The philanthropic community is working with community-based organizations and nonprofits to address the impacts of the pandemic on individual residents as the nonprofit sector. 

Toronto

Toronto was the epicenter of the largest outbreak of SARS outside of Asia in 2003.  Lessons from the SARS outbreak informing the Coronavirus response starts with at the front end – identify cases!  Toronto during SARS spent $25 million overall for economic recovery.  $5 million was expended initially.  $500,000 of seed funding to address economic and tourism impacts immediately.  There will need to be marketing to encourage people to come back.

In Toronto, the City is working with United Way to address social needs.  Toronto has a significant population in need of shelter.  The Mayor is insisting that Toronto start planning for recovery now.  Planning provides hope. 

Key issues to address with the coronavirus is reducing costs to businesses and helping employees.  Steps include extending grace periods; using contingency funds; employee protection measures; and helping with access to employee insurance.  Landlords are reluctant to give up rents.  Some property tax referrals are being done on municipal level.  The City of Toronto is working with the provincial government and special districts to forego or delay tax payments.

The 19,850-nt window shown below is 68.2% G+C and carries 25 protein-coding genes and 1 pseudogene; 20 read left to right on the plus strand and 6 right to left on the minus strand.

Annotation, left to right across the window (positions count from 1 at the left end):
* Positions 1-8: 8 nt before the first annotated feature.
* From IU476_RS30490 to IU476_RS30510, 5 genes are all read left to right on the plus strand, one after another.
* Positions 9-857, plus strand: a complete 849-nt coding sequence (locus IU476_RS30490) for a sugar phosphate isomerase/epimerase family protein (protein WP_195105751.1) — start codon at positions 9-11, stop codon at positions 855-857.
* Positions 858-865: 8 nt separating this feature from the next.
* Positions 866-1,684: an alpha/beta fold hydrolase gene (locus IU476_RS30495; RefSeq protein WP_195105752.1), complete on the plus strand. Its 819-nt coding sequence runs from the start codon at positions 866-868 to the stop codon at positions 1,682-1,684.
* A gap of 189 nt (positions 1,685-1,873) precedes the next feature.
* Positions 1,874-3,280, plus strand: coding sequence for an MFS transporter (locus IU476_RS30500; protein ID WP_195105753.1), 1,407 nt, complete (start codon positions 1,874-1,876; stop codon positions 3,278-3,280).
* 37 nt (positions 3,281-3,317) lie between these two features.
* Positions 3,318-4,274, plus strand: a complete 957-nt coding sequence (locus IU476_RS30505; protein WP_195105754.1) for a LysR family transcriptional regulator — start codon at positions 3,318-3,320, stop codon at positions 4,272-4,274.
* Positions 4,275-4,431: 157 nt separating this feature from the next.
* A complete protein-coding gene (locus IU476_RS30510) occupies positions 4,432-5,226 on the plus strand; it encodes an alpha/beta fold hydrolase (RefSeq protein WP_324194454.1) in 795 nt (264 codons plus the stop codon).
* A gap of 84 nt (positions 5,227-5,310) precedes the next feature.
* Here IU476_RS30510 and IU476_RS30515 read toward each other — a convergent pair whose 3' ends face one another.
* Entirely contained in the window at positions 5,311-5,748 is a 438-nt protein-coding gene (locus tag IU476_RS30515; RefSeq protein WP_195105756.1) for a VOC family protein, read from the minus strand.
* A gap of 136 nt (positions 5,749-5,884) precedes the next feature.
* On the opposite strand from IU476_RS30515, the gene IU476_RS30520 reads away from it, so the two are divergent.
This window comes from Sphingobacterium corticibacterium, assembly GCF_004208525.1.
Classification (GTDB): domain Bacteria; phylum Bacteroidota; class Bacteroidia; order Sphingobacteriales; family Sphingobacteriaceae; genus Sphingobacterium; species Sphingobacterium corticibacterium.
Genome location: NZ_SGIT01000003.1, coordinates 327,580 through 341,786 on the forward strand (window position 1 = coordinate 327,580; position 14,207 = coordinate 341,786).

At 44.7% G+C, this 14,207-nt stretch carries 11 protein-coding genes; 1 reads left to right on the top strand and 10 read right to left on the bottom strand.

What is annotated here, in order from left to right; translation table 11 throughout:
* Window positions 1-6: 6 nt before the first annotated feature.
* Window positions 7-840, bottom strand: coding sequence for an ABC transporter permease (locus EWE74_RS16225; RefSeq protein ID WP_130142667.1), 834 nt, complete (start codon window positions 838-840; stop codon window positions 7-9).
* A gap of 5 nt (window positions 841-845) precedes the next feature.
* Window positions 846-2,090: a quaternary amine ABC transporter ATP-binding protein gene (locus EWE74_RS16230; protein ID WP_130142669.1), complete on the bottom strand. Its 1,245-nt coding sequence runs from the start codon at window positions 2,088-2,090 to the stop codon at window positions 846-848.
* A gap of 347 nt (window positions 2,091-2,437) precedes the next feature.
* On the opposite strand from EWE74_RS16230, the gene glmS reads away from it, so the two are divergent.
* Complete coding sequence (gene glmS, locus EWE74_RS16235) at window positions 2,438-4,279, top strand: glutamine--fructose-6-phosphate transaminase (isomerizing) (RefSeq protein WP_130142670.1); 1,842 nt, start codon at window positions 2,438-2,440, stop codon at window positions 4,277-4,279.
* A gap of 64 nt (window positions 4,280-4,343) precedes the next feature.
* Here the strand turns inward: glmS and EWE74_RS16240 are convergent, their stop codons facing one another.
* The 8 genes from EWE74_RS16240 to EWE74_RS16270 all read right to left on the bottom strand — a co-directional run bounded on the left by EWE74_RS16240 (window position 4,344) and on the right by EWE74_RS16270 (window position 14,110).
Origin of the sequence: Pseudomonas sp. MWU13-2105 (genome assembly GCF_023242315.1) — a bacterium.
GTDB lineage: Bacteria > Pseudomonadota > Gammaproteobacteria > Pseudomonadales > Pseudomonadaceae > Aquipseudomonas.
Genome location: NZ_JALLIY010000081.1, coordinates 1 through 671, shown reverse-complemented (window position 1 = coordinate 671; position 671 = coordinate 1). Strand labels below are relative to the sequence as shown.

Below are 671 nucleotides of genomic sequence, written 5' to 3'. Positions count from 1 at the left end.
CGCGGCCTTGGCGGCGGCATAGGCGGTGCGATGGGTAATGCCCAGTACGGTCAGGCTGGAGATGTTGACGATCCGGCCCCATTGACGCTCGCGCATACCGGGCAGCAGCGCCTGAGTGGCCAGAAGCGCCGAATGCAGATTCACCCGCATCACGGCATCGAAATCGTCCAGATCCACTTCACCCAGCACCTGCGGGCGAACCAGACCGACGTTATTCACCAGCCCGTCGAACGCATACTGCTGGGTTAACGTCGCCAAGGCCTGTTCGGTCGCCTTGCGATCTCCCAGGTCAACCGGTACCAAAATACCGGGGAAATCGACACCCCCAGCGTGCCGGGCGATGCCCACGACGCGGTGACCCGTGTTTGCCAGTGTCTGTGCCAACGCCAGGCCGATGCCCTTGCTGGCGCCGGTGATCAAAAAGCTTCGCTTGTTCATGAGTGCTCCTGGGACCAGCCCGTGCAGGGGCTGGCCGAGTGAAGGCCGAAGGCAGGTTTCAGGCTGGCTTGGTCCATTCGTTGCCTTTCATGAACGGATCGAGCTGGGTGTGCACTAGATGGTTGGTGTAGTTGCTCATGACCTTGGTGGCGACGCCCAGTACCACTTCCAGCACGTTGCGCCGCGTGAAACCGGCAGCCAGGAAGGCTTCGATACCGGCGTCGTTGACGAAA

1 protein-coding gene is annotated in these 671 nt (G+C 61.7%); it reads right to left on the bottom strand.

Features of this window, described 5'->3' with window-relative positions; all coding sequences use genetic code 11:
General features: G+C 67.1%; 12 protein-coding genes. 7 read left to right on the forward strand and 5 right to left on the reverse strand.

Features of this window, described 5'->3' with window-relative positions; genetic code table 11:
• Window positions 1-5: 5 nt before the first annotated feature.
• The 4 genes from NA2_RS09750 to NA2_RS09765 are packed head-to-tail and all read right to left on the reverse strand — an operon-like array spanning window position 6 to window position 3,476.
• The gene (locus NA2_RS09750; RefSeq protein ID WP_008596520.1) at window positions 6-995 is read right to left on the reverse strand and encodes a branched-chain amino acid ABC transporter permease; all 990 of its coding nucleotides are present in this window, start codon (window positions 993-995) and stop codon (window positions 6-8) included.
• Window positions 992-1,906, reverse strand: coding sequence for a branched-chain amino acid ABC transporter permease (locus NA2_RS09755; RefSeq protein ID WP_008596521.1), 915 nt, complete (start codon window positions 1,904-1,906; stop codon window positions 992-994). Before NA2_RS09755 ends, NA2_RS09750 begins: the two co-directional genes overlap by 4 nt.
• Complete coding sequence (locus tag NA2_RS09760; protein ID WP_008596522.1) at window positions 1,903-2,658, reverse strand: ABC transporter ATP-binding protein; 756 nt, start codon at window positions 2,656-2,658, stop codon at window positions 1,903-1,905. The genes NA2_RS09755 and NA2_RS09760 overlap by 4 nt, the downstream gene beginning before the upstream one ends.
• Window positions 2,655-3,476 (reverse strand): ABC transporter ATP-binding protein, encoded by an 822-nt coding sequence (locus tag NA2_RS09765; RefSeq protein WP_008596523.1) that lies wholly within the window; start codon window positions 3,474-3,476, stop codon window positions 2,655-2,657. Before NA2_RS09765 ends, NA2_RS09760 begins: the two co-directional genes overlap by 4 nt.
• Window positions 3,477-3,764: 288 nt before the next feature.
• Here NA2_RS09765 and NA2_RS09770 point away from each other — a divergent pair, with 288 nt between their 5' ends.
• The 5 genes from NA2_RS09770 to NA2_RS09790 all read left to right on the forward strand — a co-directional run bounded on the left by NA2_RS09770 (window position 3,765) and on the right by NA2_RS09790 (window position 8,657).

Galveston County, Texas

Galveston and Galveston County is not under a shut-down or shelter-in-place order yet.  However, its 9,000 workers in accommodations and food services are being impacted as well as its $31 million cruise industry, which supports many small businesses.  Galveston has had experience developing its emergency response sector in response to numerous hurricanes.  As a consequence, the Galveston Economic Development Partnership has tools in place to respond to a disaster, such as Covid-19, including a Business Recovery Loan program.  This loan program provides gap funding to businesses before SBA loans and or insurance can kick-in.  It provides 180-day loans at 3.125% APR. 

Local response to the Coronavirus thus far includes:

  • Weekly regional conference calls hosted by the Houston Partnership to collect best practices and share updates
  • Business Continuity Resource Guide – A Disaster Toolkit is available on GEDP’s web site,
    • The Business Continuity Resource Guide, while developed to address the impacts of hurricanes has applicable information to today’s Covid-19 crisis.
  • Regional listing of primary contacts.

Galveston’s Economic Development Partnership’s experience with hurricane disasters has taught them to be prepared for the future by analyzing potential impacts and determining what role and services GEDP could best provide that would be most helpful post-disaster.  As result, GEDP focused on lending issues. Local lenders helped local businesses – existing relationships made a difference.  A need for gap financing was identified which prompted GEDP to create the Business Recovery Loan program.  The Small Business Administration (SBA) is a resource.  GEDP is waiting hear what EDA will be doing to address Coronavirus.  In the past, GEDP has worked with their regional planning agency to access and leverage resources.